Spotlight on Pest Threats in IOBC 2017 Niagara Conference
By Graeme Murphy
Leading International Specialists Expected at Niagara Conference.
By Graeme Murphy
February 2017 – A major conference on the use of biological control in greenhouses is coming to Niagara in June.
The International Organization of Biological Control (IOBC) is a global organization of biological control workers that promotes environmentally safe methods of pest and disease control. It is comprised of a number of regional sections and within those regional sections there are various working groups that focus on specific uses of biocontrol. Despite the formidable sounding name, the Western Palaearctic Regional Section (WPRS) is simply that area of the world that includes 24 western European, Mediterranean and Middle East countries. One of the most active working groups within the WPRS is the Greenhouse IPM working group, “Integrated Control in Protected Crops, Temperate Climate.”
This working group meets every three years with usually 100-120 participants made up of biocontrol researchers, industry representatives (e.g. biocontrol producers) and greenhouse growers. It provides an opportunity for updates and new information on subjects such as the latest research, status of IPM in different countries, and new biocontrol products.
Although organized by the WPRS, there is always a strong contingent of attendees from other parts of the world including North America (the Nearctic Regional Section or NRS).
Each meeting is usually hosted by a different country within the WPRS. However, twice in the last 25 years (California in 1993 and British Columbia in 2002), it has been hosted in North America.
At the last conference in Belgium in 2014, it was decided to hold the next meeting outside Europe once more, with the 2017 meeting being awarded to Canada. Canadian delegates chose Ontario as the appropriate location. This is a real honour for Canada and Ontario, and provides us with a unique opportunity to showcase the status of IPM in our greenhouse industries and the expansive research and extension programs which have been so important in advancing the use of biological control.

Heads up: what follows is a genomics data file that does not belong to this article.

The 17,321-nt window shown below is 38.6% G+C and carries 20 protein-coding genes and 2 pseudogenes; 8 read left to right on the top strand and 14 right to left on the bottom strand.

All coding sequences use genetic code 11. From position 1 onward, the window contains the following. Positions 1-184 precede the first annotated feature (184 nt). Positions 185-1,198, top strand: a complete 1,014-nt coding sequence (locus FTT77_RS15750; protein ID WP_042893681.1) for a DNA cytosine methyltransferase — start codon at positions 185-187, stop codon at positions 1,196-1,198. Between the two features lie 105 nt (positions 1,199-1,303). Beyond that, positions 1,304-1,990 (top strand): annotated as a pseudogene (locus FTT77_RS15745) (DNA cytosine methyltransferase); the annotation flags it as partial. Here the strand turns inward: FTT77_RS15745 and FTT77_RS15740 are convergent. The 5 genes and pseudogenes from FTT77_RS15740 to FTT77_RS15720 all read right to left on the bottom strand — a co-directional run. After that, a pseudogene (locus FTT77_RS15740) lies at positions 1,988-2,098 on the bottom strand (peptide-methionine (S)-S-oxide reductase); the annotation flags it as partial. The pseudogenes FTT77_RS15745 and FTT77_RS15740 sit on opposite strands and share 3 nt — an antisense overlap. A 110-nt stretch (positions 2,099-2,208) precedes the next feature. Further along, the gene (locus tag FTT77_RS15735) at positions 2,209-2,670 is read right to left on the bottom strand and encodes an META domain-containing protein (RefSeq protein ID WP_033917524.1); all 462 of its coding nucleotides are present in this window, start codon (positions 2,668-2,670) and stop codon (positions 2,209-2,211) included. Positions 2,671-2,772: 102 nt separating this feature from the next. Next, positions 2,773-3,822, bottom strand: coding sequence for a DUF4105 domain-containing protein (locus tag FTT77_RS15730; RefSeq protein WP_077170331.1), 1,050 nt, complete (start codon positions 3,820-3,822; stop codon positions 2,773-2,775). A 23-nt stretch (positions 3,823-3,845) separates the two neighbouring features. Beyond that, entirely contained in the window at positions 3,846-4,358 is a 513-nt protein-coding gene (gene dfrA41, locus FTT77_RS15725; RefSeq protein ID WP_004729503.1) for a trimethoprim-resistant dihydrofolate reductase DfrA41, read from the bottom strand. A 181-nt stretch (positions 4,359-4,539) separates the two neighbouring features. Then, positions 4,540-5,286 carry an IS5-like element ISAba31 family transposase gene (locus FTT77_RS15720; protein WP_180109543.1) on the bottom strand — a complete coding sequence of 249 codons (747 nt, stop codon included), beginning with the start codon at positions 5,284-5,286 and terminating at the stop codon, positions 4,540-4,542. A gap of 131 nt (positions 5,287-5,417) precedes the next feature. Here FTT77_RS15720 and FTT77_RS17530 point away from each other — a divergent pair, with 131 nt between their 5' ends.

An international meeting like this obviously takes considerable time and resources to plan and organize. A local organizing committee comprised of research and industry personnel, has been actively planning this meeting (with administrative support from our European colleagues) since late 2014. The meeting will be held in Niagara Falls, Ontario, from June 4-8.
Activities will include three to four days of scientific discussion and presentations, bus tours of greenhouses highlighting the use of biological control, and a social program that will provide opportunities for further networking and information exchange among delegates.
Of particular note for local growers is a half-day session in the program (afternoon of Wednesday, June 7) focusing on the practical implementation of biological control in greenhouses. There is a special registration page for growers on the conference website and the registration fee will be $25 per person (which includes lunch).
The benefits for growers include the opportunity to hear presentations on the practical use of biocontrol from international speakers, and to network with attendees over lunch and coffee during the afternoon. For more information, visit the conference website at http://iobccanada2017.ca.
Graeme Murphy, retired OMAFRA greenhouse floriculture IPM specialist and now an industry consultant, prepared this report for the organizing committee.